We’re excited to introduce you to Trymata’s new research repository tool! Our latest offering will allow you to store, collate, and analyze datasets from all your usability tests, plus any other research methods that your team and organization are engaged in.
While a repository may sound like it’s just a place to store data, it’s actually so much more! By importing datasets from different studies and sources into a single location, you can compare and contrast diverse findings side by side to get much further-reaching insights.
Read the announcement: Trymata acquires & integrates research repository Considerly
In fact, we chose to acquire and integrate Considerly specifically because its analytical capabilities have so much potential. We’re confident that you’ll be able to get even more out of your research with Trymata by adding the Considerly research repository to your workflow.
In this article, we’ll provide a little more detail about Considerly’s features, with our team’s suggestions about how you can start using it to get more out of your usability testing data.
What is a research repository?
A research repository is a digital platform designed to store, manage, collate, analyze, and disseminate research outputs. It serves as a central repository for all kinds of data, whether textual, video, audio, or quantitative, generated during research activities. Research repositories are essential for researchers to contextualize their findings within the broader scope of their organization’s research efforts, as well as to share findings with other members of their team and organization.
One of the primary benefits of research repositories is that they provide a secure and accessible location for research materials. By storing these outputs in a repository, researchers can ensure that their data and findings are preserved and available for future use for themselves, their team, and their organization.
By providing others in the organization easy and long-term access to research outputs, a researcher can make their findings have a greater, longer-lasting impact. Without the ability to disseminate data easily, research outputs frequently have only short-lived relevance as they are applied to a single decision and then forgotten. In a repository, they can live on and continue to be accessed and applied.
Finally, research repositories can be used to identify the ways in which datasets from disparate sources and methods tell a bigger story together. Every kind of research comes with biases and blind spots; none gives you the whole picture by itself. When you combine different datasets together – especially across multiple teams – you can really start to fill in the blanks and put together a complete picture of how users experience and respond to your digital presence.
It becomes easier to identify sweeping patterns and overarching narratives, and craft a more holistic strategy for providing the best possible user experience.
Read more: Bridging the gap between data and insight
Using your Trymata research repository features
If you have a Trymata account already, then you now have a Considerly account too! For the next year, all Trymata users are being granted free access to the new research repository.
That means even if you don’t currently have a Trymata account, you can sign up for a free trial now and get Considerly included!
To start using your free Considerly account, all you have to do is click the new “Research repository” navigation tab from anywhere in your logged-in Trymata portal.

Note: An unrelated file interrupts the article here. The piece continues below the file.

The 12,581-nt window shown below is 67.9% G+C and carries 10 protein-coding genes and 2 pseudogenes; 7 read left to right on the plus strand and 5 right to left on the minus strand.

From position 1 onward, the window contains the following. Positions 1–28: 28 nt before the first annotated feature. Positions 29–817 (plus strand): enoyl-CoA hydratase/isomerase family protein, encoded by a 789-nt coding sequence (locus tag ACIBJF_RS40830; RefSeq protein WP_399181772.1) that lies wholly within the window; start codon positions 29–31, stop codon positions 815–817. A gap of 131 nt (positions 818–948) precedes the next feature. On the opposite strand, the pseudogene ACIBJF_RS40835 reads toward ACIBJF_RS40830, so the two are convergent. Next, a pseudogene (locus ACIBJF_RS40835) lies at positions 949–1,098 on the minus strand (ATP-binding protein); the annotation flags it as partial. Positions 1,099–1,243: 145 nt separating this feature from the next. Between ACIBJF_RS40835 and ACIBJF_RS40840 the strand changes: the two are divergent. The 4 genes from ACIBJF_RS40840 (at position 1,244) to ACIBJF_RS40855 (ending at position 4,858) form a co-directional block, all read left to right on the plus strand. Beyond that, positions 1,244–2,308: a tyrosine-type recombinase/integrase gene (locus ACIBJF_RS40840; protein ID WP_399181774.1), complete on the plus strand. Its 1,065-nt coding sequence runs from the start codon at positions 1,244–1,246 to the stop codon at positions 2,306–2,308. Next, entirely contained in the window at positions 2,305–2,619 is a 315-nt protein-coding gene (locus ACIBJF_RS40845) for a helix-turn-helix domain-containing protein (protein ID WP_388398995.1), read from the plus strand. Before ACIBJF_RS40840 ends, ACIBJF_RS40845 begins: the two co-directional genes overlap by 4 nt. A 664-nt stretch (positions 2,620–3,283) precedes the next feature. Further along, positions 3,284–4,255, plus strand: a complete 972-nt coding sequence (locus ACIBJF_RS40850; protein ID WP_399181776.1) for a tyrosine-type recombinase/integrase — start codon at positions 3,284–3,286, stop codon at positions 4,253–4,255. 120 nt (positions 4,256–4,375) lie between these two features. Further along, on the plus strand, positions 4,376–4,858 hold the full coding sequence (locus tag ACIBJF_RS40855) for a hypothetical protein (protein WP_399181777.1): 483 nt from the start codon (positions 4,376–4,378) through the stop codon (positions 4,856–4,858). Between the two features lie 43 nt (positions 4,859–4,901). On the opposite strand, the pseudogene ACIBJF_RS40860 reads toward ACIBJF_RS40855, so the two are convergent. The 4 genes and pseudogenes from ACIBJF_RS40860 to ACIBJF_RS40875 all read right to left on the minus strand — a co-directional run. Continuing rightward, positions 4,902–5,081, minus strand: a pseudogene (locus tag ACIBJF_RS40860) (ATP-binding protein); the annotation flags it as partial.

Our single sign-on integration with Considerly means that you don’t have to do any setup; your repository account will automatically exist for you to start using immediately.
Importing Trymata user testing data into Considerly
For now, we don’t yet have an integration ready to automatically import your data – but this is on the way! After we acquired Considerly, we wanted to make it available to our customers right away, instead of making you wait.
At the moment, you’ll only be able to manually input data – but starting from your data export sheets will make this process a lot easier.
In your Considerly account, you’ll find a sample test – “Sample Project: Greater Midland Community Center Test” – prepared for you. This project has been set up to demonstrate our vision for how usability test data will be formatted post-import.
Our team has entered real test results from one of our sample usability tests (this has also been added to your account on the Usability Testing dashboard) and analyzed it using a variety of Considerly’s powerful analytical features (including AI-driven and manual ones) to show you some of the things you can do. Explore the sample project to learn more about the insights that Considerly research repository will enable you to get!
Since we’re still working on automatic data importation, you can also help to shape the way that we build this! As you explore your research repository features, feel free to get in touch with our team with any ideas or input that you have.
Data format of the Greater Midland sample test
After evaluating several different models, we decided that the best way of organizing user test data in Considerly was to create columns for each major data type, with a separate entry (termed a “note” in Considerly’s interface) for each individual chunk of data.
When you initially click into any project, you’ll see an overview page. The main page where all of the data actually lives, though, is called “Notes” on the left-hand nav. Below, you can see the “Notes” view in the sample test, with each piece of data from the user test stored in a note in the relevant column (e.g., “Tester videos,” “UX Diagnostics & UX Crowd).